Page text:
[Beowulf] question about enforcement of scheduler use

Chris Dagdigian dag at sonsorol.org
Mon May 22 14:15:24 PDT 2006

Sorry for not having specifics related to PBS, I'm usually using Grid  
Engine or LSF for this type of work.

I can give you one piece of advice which I've learned the hard way  
and have tested in several different deployments ...

In short, technical fixes or "sysadmin" approaches to mandating the  
use of a scheduler will never work in the long run. All you do is end  
up kicking off a technological arms race with your more savvy users.  
An upset user looking to game the system is always going to have far  
more time and motivation than an overworked cluster admin so  
generally it becomes a losing battle.

I've repeatedly found that is is far better in the long run to make  
the scheduler system (and proper use of it) a policy matter. Clear  
acceptable use policies need to be drafted with user input and  
clearly communicated to everyone.  After that, users who attempt to  
bypass or game the system are referred to their manager. A 2nd  
attempt to bypass the system gets reported up higher and a third  
attempt results in the loss of cluster login access and a possible  
referral to the HR department.

That said though, I work in commercial environments where scheduler  
policies are in place to enforce fairshare-by-user or are used to  
prioritize cluster resources according to very specific business,  
scientific or research goals. In those settings it is very easy to  
point out costs of dealing with users who repeatedly bypass the system.

Going back to the technical side .. One trick that I've seen done  
with grid engine takes advantage of the fact that all Grid Engine  
launched cluster tasks are all going to be a child process of a  
sge_shepherd daemon.  I've seen clusters where there was a recurring  
cron script that would search out and "kill -9" any user process that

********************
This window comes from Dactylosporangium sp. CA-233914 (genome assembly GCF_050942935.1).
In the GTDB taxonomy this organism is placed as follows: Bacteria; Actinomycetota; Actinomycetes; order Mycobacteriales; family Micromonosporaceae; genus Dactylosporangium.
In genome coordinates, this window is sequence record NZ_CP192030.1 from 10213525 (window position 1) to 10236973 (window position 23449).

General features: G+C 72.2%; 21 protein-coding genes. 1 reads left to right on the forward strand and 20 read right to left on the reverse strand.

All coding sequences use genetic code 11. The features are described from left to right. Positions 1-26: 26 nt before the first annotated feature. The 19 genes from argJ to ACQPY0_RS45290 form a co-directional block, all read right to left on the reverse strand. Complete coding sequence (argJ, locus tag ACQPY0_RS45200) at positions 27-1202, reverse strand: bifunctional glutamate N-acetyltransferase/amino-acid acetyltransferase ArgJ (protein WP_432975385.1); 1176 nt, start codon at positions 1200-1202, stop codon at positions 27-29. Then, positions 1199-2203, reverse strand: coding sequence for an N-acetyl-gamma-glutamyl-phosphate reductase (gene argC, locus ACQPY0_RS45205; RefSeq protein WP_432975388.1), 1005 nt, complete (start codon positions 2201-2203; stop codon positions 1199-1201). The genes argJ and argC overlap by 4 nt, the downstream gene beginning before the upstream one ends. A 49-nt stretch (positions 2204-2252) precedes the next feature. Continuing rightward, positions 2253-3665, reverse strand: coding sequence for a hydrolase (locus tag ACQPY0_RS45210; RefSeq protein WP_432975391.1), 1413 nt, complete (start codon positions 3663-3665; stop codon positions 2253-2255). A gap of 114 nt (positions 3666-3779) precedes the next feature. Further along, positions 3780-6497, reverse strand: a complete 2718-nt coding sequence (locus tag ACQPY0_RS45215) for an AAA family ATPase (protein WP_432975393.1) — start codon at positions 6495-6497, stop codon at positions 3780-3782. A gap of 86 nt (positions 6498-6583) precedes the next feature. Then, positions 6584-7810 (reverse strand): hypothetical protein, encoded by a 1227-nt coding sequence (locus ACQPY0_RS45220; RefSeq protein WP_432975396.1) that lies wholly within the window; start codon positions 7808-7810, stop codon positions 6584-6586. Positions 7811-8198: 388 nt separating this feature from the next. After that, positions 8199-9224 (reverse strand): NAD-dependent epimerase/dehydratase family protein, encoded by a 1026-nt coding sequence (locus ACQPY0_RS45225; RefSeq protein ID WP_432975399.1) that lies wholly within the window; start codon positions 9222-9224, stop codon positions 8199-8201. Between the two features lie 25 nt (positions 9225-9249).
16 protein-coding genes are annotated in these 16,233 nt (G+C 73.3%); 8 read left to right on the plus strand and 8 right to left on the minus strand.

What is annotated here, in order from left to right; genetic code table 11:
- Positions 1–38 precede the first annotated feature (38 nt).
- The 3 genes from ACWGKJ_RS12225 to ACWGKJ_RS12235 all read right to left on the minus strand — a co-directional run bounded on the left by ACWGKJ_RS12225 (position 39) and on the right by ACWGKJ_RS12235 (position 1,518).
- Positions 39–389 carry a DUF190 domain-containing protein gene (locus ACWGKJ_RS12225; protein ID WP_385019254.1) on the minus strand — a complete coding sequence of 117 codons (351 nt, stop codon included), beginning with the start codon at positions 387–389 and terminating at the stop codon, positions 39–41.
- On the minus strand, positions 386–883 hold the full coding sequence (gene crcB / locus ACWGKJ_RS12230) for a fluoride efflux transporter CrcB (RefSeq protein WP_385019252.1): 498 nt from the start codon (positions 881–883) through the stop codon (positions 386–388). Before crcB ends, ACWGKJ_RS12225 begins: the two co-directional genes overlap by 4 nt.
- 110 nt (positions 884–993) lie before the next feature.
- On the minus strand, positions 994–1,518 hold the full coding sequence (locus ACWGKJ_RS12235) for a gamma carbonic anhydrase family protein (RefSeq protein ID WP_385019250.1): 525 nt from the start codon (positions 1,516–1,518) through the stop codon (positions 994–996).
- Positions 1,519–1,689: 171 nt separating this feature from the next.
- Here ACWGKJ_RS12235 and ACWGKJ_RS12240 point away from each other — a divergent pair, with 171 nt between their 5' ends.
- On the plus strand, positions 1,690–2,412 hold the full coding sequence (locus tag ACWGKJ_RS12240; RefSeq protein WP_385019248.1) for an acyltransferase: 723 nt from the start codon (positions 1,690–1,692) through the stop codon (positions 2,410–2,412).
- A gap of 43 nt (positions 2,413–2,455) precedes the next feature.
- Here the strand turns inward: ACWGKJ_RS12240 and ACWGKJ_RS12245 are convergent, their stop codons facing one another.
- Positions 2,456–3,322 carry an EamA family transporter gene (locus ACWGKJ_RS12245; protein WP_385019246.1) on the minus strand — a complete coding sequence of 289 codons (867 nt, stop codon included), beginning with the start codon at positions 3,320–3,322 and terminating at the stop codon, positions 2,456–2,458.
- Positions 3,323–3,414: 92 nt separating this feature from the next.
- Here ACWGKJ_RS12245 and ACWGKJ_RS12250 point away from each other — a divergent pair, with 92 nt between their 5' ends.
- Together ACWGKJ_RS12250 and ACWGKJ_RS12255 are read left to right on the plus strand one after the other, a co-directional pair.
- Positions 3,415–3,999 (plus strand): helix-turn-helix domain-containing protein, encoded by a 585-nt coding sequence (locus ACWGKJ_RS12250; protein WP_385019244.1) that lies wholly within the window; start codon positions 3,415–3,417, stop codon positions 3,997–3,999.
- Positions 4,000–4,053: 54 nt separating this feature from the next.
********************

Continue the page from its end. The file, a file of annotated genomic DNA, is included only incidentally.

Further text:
was not a child of a sge_shepherd. The end result was that nobody  
could run a job on a node unless it was under the control of the  
scheduler.   If PBS has the same sort of setup and you could discern  
between pbs-managed jobs and non-pbs-managed tasks then a similar  
approach could be taken.

My $.02


On May 22, 2006, at 8:45 AM, Larry Felton Johnson wrote:

> My apologies in advance if this is a FAQ, but I'm reading through the
> documentation and tinkering with the problem below simultaneously, and
> would appreciate  help at least focussing the problem and avoiding
> going down useless paths (given my relative inexperience with  
> clusters).
> I'm primarily a solaris sysadmin (and a somewhat specialized one at
> that).  I've been given the task of administering a cluster (40 nodes
> + head) put together by atipa, and have been scrambling to come up to
> speed on Linux on the one hand and the cluster-specific software and
> config files on the other.
> I was asked by the folks in charge of working with the end users to
> help migrate to enforcement of the use of a scheduler (in our case
> PBSpro).  In preparation for this I was asked to isolate four nodes
> and make those nodes only accessable to end users via PBSpro.
> The most promising means I found in my searches was the one used
> by Dr. Weisz, of modifying the PAM environment, limits.conf, and the
> PBS prologue and epilogue files.  I found his document describing the
> approach, but have not found his original prologue and epilogue  
> scripts.
> However, I wrote prologue and epilogue scripts that did what he  
> decribed
> (wrote a line of the form "${USER}   hard maxlogins 18  #${JOB_ID}"
> to the limits.conf file on the target node, and erased it after the  
> job was
> completed).
> If we limit the job to one node the prologue and epilogue scripts run
> with the intended effect.  The problem is when we put the other three
> target nodes in  play, we get a failure on three of the nodes,  
> which is I
> suspect due to an attempt by the application to communicate via ssh  
> under
> the user's id laterally from node to node.
> PBS hands the job off to node037 which sucessfully runs it's prologue
> file.
> Here's the contents of the output file:
> Starting 116.head Thu May 18 15:10:48 CDT 2006
> Initiated on node037
> Running on 4 processors: node037 node038 node039 node040
> Here's the error file:
> Connection to node038 closed by remote host.
> Connection to node039 closed by remote host.
> Connection to node040 closed by remote host.
> =>> PBS: job killed: walltime 159 exceeded limit 120
> To clean up my question a bit I'll break it into four chunks:
> 1) Is the general approach I'm using appropriate for my intended  
> effect
>    (isolating four nodes and enforcing the use of the pbspro scheduler
>    on those nodes)?
> 2) If so what's the best way of allowing node-to-node  
> communication, if
>    indeed that's my likely problem?
> 3) If not does anyone have any other strategies for achieving what I'm
>    after?
> 4) If the answer is RTFM could someone steer me towards the FMs or  
> parts
>    thereof I need to be perusing :-)
> Thanks in advance.
> Larry
> Larry
> -- 
> ========================================================
> "I learned long ago, never to wrestle with a pig. You
>  get dirty, and besides, the pig likes it."
>                               George Bernard Shaw
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